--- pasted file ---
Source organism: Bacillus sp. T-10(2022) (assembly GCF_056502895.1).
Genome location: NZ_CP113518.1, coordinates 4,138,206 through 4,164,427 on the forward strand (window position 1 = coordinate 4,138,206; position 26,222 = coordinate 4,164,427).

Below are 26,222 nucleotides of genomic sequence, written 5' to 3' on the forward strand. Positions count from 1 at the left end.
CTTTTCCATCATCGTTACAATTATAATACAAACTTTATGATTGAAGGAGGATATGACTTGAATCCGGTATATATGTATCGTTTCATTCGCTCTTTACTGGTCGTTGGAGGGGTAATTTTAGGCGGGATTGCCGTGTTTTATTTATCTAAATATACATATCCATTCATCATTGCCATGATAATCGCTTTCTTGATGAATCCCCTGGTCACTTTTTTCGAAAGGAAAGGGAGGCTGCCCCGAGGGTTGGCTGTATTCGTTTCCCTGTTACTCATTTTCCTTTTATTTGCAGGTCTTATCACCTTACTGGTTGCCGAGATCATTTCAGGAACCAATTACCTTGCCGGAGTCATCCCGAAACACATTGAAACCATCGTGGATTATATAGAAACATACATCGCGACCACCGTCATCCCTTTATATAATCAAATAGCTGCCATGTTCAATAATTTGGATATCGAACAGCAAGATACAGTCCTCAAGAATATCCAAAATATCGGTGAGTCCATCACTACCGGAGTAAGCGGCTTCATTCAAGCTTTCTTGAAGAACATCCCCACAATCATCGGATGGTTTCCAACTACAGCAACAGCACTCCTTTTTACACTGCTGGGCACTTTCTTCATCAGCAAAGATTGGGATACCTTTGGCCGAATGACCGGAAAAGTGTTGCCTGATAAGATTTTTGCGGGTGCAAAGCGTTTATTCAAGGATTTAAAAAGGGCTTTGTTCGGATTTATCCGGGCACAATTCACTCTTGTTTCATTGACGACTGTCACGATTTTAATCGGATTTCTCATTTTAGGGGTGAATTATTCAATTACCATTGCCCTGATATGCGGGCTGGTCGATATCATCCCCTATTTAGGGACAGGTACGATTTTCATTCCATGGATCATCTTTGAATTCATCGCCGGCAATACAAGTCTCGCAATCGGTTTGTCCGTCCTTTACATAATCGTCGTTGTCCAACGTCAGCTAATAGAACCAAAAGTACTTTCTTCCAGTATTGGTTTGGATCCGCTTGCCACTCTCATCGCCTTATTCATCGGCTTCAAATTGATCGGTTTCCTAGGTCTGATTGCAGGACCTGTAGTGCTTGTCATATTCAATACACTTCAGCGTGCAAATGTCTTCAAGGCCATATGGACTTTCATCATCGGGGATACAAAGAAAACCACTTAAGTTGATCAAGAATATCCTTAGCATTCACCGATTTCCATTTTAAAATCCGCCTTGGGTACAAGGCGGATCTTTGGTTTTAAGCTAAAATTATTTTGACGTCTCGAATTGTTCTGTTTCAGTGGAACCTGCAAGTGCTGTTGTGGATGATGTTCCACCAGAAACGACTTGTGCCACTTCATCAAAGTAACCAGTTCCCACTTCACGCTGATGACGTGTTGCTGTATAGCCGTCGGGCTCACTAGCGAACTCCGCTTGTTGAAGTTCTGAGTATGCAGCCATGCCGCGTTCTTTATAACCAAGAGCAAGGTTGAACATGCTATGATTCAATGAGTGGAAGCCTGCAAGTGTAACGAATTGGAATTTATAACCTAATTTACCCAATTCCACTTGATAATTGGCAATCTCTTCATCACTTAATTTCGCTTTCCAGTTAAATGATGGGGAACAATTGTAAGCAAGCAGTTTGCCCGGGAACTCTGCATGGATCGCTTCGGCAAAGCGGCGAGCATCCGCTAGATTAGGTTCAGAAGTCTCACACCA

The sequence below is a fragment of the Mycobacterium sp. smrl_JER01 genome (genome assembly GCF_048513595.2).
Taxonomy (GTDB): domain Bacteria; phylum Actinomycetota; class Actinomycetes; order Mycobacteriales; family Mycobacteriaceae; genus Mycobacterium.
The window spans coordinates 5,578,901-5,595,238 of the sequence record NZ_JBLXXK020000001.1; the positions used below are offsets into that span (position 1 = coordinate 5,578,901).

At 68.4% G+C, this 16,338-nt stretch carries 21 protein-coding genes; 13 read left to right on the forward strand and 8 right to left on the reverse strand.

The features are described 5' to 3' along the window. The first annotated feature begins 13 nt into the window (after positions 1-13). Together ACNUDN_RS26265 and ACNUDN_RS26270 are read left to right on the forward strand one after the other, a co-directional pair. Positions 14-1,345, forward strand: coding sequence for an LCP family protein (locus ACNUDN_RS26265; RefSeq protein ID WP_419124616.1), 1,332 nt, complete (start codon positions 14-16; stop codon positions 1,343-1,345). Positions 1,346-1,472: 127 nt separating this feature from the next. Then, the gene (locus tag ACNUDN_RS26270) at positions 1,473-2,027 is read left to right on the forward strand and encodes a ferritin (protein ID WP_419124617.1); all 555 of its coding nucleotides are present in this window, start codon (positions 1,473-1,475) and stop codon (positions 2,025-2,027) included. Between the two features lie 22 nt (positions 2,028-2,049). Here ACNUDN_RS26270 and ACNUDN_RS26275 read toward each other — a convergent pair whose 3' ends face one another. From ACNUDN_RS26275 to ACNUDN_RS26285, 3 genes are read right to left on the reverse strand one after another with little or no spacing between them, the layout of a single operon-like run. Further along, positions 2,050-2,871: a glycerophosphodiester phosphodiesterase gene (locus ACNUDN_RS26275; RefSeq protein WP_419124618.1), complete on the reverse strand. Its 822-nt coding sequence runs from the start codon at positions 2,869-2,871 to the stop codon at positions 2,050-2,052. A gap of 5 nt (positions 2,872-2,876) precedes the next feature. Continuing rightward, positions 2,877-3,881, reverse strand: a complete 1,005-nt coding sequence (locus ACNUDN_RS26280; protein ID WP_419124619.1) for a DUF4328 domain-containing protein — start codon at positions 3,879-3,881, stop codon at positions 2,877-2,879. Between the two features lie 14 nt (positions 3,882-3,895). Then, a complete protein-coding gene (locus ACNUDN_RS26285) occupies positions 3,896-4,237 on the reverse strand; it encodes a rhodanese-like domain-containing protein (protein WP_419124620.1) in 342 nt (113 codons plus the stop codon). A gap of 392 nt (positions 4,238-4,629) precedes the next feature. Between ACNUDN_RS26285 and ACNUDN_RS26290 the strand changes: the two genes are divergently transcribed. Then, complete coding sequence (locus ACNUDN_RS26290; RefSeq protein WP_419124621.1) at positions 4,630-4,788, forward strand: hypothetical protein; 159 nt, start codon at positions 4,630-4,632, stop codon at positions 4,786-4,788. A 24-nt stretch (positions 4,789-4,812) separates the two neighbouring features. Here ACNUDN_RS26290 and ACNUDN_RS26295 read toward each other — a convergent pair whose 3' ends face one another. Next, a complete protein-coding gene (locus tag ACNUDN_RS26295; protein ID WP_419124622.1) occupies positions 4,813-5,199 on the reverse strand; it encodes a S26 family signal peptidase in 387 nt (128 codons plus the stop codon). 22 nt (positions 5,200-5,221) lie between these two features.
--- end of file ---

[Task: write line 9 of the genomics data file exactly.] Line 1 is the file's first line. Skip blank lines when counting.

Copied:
The features are described 5' to 3' along the window. The first annotated feature begins 13 nt into the window (after positions 1-13). Together ACNUDN_RS26265 and ACNUDN_RS26270 are read left to right on the forward strand one after the other, a co-directional pair. Positions 14-1,345, forward strand: coding sequence for an LCP family protein (locus ACNUDN_RS26265; RefSeq protein ID WP_419124616.1), 1,332 nt, complete (start codon positions 14-16; stop codon positions 1,343-1,345). Positions 1,346-1,472: 127 nt separating this feature from the next. Then, the gene (locus tag ACNUDN_RS26270) at positions 1,473-2,027 is read left to right on the forward strand and encodes a ferritin (protein ID WP_419124617.1); all 555 of its coding nucleotides are present in this window, start codon (positions 1,473-1,475) and stop codon (positions 2,025-2,027) included. Between the two features lie 22 nt (positions 2,028-2,049). Here ACNUDN_RS26270 and ACNUDN_RS26275 read toward each other — a convergent pair whose 3' ends face one another. From ACNUDN_RS26275 to ACNUDN_RS26285, 3 genes are read right to left on the reverse strand one after another with little or no spacing between them, the layout of a single operon-like run. Further along, positions 2,050-2,871: a glycerophosphodiester phosphodiesterase gene (locus ACNUDN_RS26275; RefSeq protein WP_419124618.1), complete on the reverse strand. Its 822-nt coding sequence runs from the start codon at positions 2,869-2,871 to the stop codon at positions 2,050-2,052. A gap of 5 nt (positions 2,872-2,876) precedes the next feature. Continuing rightward, positions 2,877-3,881, reverse strand: a complete 1,005-nt coding sequence (locus ACNUDN_RS26280; protein ID WP_419124619.1) for a DUF4328 domain-containing protein — start codon at positions 3,879-3,881, stop codon at positions 2,877-2,879. Between the two features lie 14 nt (positions 3,882-3,895). Then, a complete protein-coding gene (locus ACNUDN_RS26285) occupies positions 3,896-4,237 on the reverse strand; it encodes a rhodanese-like domain-containing protein (protein WP_419124620.1) in 342 nt (113 codons plus the stop codon). A gap of 392 nt (positions 4,238-4,629) precedes the next feature. Between ACNUDN_RS26285 and ACNUDN_RS26290 the strand changes: the two genes are divergently transcribed. Then, complete coding sequence (locus ACNUDN_RS26290; RefSeq protein WP_419124621.1) at positions 4,630-4,788, forward strand: hypothetical protein; 159 nt, start codon at positions 4,630-4,632, stop codon at positions 4,786-4,788. A 24-nt stretch (positions 4,789-4,812) separates the two neighbouring features. Here ACNUDN_RS26290 and ACNUDN_RS26295 read toward each other — a convergent pair whose 3' ends face one another. Next, a complete protein-coding gene (locus tag ACNUDN_RS26295; protein ID WP_419124622.1) occupies positions 4,813-5,199 on the reverse strand; it encodes a S26 family signal peptidase in 387 nt (128 codons plus the stop codon). 22 nt (positions 5,200-5,221) lie between these two features.